|Number of watchers on Github||52|
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|Closed pull requests||0+|
|Last commit||almost 4 years ago|
|Repo Created||almost 4 years ago|
|Repo Last Updated||almost 2 years ago|
|Organization / Author||objcio|
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Finding the dominant colors of an image using the CIE LAB color space and the k-means clustering algorithm.
The RGB color space does not take human perception into account, so the CIELAB color space is used instead, which is designed to approximate human vision .
The conversion from RGB values to LAB values requires first transforming the RGB values to an absolute color space like sRGB. On iOS, this conversion is not necessary because sRGB is the native device color space. On OS X, the conversion can be performed using
Once the colors have been converted to sRGB, they are first converted to linear sRGB values and then to CIE XYZ values. Finally, they are converted to the CIE LAB color space using a D65 standard illuminant.
A color difference algorithm is used to group similar colors. API consumers can choose between the CIE 76, CIE 94, and CIE 2000 algorithms for low, medium, and high color grouping accuracy, respectively. The default algorithm is CIE 94, as it provides results that are close to CIE 2000 with a negligible performance impact in comparison to CIE 76.
The k-value was originally chosen based on the rule of thumb
k = sqrt(n/2) but this resulted in
k-values that were too large to run in a reasonable amount of time for large values of
n. Right now, I'm using a magic value of
16 because empirical testing showed that it yielded the best results for many different images but I'm still looking into a number of more data-driven alternate approaches.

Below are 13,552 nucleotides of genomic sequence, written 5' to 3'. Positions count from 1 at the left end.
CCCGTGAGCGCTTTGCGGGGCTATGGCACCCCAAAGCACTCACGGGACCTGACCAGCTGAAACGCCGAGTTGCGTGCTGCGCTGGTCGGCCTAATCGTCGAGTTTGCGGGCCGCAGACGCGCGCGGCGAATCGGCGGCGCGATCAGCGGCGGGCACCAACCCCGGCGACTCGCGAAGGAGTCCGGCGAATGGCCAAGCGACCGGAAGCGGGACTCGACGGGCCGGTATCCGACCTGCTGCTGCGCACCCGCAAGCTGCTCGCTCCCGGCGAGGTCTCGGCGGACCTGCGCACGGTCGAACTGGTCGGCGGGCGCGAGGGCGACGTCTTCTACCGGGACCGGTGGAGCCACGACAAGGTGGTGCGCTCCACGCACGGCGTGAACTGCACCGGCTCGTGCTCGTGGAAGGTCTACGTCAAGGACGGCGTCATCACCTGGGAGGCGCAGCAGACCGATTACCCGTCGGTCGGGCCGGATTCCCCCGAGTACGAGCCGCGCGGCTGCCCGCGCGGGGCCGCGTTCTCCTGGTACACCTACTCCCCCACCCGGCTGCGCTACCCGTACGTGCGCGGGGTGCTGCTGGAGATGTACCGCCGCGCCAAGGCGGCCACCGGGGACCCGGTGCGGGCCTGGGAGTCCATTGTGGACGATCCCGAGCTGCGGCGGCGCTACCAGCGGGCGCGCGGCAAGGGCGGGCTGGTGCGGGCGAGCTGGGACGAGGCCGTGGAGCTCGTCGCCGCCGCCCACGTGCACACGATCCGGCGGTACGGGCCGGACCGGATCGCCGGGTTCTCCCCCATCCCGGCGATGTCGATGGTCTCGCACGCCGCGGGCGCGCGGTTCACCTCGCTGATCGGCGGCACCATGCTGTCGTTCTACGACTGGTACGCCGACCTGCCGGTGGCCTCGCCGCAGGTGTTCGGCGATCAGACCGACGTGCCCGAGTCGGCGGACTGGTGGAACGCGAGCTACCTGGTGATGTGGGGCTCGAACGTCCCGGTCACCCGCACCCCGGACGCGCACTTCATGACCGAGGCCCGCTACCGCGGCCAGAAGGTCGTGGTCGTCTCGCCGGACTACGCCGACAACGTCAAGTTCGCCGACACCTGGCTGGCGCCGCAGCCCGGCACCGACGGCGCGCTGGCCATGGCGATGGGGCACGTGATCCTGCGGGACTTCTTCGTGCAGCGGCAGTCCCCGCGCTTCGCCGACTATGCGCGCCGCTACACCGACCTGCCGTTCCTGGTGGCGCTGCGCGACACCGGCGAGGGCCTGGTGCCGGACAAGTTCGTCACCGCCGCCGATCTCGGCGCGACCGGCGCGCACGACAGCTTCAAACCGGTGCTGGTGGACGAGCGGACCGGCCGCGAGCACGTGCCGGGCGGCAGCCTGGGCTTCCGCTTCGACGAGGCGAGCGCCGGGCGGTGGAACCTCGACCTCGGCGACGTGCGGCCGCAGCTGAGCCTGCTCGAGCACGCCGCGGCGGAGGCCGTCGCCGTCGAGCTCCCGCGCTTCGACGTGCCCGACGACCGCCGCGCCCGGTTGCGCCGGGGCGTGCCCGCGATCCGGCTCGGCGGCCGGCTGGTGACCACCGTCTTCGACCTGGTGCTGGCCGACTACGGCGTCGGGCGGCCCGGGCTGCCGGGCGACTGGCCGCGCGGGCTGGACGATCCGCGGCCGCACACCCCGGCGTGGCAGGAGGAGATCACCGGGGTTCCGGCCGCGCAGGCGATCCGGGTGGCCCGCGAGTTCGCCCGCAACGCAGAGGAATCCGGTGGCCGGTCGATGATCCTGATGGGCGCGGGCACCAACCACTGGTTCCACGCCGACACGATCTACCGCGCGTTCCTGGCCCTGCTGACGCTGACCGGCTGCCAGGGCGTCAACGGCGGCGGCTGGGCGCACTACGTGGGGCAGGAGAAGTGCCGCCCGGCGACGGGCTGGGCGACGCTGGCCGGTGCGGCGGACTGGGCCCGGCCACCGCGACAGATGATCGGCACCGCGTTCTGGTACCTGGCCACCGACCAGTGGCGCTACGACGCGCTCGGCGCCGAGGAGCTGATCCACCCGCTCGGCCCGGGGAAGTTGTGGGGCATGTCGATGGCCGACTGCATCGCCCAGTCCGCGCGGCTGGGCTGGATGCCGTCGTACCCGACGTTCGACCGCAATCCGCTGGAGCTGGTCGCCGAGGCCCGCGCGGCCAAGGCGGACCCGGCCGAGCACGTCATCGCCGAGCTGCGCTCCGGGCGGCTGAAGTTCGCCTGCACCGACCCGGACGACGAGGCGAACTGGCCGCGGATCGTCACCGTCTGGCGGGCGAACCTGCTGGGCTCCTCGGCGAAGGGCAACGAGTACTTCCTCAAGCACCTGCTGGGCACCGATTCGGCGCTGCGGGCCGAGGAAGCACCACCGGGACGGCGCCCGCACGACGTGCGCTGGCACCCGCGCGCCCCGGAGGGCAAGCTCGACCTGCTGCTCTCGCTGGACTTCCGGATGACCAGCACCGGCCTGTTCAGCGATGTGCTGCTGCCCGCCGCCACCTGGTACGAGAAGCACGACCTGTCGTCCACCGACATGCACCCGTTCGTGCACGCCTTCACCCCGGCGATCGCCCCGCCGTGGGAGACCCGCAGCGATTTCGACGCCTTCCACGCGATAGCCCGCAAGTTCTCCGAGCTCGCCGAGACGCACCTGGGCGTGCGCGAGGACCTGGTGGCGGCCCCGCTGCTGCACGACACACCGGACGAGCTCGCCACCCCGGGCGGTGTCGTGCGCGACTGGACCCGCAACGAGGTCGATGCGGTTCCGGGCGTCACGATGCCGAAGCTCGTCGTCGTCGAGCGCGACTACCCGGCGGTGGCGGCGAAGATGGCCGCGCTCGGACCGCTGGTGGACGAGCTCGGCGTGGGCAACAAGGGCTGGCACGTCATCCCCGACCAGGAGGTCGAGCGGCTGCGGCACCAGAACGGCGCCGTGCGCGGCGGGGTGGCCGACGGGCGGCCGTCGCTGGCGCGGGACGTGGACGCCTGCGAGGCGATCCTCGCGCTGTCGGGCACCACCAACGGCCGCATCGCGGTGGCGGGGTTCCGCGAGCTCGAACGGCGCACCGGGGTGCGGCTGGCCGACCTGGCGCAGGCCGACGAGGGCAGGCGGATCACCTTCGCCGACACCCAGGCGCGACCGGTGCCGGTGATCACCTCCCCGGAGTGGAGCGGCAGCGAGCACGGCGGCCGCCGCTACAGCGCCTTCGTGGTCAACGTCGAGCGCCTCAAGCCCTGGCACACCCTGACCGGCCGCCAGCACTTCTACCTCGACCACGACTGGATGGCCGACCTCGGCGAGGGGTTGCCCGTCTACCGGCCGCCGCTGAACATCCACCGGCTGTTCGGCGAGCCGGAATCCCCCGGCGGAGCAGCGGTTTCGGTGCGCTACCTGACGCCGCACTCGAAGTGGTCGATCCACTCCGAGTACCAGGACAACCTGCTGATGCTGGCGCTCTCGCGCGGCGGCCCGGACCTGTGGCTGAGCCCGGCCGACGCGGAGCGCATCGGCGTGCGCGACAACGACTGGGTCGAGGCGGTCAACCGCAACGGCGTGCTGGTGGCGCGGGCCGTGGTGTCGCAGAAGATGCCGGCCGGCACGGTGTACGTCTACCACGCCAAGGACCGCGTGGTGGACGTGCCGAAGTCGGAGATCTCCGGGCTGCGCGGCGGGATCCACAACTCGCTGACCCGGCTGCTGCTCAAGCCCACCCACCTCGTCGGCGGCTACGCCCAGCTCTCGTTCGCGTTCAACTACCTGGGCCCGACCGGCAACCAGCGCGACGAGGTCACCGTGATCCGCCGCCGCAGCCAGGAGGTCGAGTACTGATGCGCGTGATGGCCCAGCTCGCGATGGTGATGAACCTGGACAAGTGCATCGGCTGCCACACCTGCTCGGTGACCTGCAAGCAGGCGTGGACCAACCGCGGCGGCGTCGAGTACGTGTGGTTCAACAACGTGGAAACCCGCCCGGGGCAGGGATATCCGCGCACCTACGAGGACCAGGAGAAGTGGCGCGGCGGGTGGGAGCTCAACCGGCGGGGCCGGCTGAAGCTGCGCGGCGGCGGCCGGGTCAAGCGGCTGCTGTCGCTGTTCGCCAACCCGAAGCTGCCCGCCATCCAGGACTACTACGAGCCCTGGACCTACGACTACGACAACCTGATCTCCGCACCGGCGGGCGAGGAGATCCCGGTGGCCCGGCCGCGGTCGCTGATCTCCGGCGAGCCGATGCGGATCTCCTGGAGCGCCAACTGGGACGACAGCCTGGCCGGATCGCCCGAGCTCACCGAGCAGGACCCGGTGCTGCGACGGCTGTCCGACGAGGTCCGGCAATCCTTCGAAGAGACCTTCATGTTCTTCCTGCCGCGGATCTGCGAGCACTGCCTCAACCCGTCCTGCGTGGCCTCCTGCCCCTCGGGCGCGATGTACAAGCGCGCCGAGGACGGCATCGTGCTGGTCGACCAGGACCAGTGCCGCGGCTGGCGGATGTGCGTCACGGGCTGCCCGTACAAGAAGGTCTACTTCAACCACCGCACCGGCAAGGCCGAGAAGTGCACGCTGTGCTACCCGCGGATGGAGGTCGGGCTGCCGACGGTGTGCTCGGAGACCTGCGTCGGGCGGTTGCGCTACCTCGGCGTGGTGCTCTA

The initial centroids are currently selected on a random basis. An alternative approach is to use the k-means++ algorithm, in which after the first centroid is selected randomly, the subsequent centroids are selected with probability proportional to the distance from the randomly selected centroid.
The k-means algorithm has a worst case runtime that is super-polynomial in the input size, so sampling large numbers of pixels is a problem. Images are automatically downsampled such that the total number of pixels is less than or equal to a specified maximum number of pixels to sample. The value I've been using is
1000, which is a good balance between accurate results and runtime.
Everything is implemented in Swift except for the functions that convert between color spaces, which use GLKit and thus must be written in C (since Swift doesn't support C unions at this time).
The project includes Mac and iOS apps that can be used to see the results of the algorithm and to run a simple benchmark.
Licensed under the MIT License.